Io is the closest to Jupiter of its large
moons. It orbits just outside Jupiter's ring system and undergoes
extreme geological distortions, due to tidal interactions between Jupiter
and the other three large moons. This distortion - as much as 100
meter (330 feet) rise and fall in the land surface - generates internal
frictional heat. This in turn causes the rocky interior of Io to
melt and expand. The surface of Io is exposed to the cold of space
and most of it is therefore cool and solid. The molten interior
breaks through the surface in places creating highly active volcanoes,
which constantly remodel the surface through lava flow and ash dumping.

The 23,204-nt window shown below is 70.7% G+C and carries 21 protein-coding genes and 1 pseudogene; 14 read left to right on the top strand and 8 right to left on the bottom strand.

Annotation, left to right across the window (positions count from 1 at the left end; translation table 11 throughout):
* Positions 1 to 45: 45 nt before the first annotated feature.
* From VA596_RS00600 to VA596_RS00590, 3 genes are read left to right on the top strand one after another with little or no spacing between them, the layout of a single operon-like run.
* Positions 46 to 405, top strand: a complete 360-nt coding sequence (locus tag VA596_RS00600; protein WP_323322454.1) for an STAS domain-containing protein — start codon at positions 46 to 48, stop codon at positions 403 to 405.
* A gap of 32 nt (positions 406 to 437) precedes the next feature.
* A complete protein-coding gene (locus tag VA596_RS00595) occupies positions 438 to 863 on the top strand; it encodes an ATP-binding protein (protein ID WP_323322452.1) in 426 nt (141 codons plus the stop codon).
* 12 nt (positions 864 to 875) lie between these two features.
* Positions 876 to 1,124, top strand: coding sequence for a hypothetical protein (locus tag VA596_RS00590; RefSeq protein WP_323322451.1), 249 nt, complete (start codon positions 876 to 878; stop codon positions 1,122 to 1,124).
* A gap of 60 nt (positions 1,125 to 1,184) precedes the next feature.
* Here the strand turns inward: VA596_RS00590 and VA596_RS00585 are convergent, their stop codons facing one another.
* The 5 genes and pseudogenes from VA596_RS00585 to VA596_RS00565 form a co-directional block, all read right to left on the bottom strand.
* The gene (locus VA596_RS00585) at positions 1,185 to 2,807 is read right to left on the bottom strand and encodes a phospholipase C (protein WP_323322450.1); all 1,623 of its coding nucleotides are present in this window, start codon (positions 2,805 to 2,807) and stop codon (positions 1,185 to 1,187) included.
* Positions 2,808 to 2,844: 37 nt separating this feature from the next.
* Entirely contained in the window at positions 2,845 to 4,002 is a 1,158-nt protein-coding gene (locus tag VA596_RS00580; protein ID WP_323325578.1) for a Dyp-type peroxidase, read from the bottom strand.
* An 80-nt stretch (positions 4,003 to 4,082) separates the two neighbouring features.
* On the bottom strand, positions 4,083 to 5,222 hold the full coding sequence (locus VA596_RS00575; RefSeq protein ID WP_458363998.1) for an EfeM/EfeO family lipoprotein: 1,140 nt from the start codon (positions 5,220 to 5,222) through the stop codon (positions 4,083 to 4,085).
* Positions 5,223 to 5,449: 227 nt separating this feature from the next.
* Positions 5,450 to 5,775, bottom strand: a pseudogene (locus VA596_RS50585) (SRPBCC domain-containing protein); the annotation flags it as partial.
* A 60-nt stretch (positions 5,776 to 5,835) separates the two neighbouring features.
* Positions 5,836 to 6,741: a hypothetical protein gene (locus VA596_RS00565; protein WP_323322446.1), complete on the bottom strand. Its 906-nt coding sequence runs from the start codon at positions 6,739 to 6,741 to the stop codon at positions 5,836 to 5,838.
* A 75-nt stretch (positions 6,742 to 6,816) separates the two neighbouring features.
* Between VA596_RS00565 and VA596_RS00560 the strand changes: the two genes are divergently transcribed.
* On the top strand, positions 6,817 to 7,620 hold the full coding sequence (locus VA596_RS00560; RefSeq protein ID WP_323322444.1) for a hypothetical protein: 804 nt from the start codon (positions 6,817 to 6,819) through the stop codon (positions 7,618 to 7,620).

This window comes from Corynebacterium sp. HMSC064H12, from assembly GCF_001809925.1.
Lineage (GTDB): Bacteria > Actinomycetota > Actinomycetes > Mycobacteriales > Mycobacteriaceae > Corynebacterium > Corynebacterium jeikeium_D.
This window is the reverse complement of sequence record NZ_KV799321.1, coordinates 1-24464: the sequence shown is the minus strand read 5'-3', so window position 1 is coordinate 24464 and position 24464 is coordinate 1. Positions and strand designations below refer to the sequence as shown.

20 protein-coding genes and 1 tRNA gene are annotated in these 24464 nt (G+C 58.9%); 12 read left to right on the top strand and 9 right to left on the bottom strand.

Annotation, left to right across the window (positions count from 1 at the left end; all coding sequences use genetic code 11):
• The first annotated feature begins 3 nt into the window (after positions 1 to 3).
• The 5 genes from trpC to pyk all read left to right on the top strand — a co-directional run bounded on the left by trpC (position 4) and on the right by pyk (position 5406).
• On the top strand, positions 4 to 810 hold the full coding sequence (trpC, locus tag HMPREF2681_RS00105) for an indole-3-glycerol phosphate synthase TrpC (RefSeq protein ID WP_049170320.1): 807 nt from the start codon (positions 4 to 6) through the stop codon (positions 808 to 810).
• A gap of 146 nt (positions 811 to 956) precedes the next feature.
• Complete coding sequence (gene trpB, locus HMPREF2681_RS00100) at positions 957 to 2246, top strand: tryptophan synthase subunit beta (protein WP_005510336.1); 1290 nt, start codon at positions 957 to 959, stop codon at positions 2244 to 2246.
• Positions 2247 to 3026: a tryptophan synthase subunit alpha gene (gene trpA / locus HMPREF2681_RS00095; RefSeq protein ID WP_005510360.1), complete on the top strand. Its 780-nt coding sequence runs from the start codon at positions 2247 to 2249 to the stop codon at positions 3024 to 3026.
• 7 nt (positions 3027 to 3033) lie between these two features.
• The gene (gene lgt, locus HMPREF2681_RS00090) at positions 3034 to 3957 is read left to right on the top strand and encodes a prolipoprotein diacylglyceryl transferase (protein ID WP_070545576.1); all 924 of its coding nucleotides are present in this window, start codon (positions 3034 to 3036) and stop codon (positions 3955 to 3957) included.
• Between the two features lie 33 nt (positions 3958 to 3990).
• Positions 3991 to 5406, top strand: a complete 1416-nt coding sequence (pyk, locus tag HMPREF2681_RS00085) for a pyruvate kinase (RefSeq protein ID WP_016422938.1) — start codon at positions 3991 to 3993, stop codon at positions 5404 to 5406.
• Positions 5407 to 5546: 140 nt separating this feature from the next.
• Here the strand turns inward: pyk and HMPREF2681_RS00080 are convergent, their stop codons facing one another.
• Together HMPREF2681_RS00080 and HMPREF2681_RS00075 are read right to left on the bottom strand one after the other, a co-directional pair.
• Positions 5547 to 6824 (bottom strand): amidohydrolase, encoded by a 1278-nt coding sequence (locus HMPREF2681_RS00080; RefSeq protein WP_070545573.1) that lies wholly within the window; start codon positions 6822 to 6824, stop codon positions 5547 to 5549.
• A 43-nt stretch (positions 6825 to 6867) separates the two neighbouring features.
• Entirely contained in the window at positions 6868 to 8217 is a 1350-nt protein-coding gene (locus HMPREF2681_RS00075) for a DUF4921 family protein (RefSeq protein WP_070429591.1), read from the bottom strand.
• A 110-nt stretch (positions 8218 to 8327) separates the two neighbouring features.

Some parts of Io's surface are maintained at temperatures favorable for
life and protected below the surface from radiation, by the fluffy outfall
from the volcanoes, primitive life may be able survive. However,
it is unlikely that any water remains on Io and this is essential for
life to prosper. It is therefore unlikely that life could have started
on Io, but conditions may be right for life that has been brought to Io
on space debris. Survival in stasis or at a very slow rate of metabolism
may be possible,.
© 1999 Satellite Events Enterprises Inc.